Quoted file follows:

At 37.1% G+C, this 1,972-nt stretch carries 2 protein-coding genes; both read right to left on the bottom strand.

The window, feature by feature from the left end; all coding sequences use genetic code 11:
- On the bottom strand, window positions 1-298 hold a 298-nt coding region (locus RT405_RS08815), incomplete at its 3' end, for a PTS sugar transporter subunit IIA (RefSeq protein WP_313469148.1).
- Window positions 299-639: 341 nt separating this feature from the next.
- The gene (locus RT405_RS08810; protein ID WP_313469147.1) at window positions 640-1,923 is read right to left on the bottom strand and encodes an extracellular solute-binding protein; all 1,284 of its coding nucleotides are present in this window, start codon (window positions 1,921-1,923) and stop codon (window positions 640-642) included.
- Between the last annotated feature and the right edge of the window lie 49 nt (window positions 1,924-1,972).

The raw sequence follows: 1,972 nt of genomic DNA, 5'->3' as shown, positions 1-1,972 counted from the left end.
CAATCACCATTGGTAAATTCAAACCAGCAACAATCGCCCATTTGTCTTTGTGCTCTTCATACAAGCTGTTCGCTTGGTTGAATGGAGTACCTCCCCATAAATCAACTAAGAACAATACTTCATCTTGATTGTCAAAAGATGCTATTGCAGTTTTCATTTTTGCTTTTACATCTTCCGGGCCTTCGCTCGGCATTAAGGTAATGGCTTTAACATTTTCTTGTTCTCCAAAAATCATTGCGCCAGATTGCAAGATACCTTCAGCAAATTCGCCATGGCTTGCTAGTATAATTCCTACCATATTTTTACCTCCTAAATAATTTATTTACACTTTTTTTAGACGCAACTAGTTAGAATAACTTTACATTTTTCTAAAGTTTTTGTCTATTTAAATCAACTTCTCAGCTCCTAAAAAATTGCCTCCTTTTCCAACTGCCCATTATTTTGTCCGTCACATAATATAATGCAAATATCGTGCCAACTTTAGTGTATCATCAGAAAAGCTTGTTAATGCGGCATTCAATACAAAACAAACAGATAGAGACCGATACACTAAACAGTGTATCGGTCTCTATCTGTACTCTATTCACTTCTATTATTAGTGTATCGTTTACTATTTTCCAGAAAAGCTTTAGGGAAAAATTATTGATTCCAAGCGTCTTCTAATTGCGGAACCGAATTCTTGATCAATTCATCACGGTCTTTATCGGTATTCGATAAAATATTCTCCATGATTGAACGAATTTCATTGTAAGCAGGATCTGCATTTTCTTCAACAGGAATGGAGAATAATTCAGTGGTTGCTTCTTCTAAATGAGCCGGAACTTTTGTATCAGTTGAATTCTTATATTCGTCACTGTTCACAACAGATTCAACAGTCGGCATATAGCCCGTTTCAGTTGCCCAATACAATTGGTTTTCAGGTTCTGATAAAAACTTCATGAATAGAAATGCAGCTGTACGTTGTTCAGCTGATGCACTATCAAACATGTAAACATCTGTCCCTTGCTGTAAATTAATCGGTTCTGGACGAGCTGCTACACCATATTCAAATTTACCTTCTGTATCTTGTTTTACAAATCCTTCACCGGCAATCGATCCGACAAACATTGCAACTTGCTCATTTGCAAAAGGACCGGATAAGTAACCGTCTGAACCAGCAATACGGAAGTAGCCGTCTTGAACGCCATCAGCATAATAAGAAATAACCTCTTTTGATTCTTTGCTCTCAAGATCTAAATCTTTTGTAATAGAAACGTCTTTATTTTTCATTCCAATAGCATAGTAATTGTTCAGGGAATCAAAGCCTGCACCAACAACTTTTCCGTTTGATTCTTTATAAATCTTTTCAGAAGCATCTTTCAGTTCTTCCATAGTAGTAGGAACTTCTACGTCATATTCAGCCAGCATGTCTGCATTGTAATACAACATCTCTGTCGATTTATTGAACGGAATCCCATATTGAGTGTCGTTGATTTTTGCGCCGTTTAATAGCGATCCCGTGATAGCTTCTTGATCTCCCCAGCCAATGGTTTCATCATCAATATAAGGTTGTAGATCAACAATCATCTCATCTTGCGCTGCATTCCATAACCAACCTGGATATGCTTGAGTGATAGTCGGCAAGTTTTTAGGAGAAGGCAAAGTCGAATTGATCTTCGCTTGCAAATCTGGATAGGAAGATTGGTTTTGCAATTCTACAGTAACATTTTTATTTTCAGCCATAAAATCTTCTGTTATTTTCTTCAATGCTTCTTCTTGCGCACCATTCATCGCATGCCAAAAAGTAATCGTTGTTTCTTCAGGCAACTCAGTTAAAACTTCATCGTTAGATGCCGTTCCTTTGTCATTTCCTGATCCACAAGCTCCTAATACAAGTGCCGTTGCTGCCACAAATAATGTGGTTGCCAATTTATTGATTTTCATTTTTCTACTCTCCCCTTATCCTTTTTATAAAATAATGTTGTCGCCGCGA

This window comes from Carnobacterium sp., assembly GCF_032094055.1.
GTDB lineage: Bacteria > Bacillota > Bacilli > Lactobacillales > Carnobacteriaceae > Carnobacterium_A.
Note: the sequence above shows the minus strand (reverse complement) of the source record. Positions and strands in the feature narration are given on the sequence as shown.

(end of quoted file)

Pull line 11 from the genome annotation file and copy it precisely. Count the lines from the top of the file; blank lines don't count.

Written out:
Note: the sequence above shows the minus strand (reverse complement) of the source record. Positions and strands in the feature narration are given on the sequence as shown.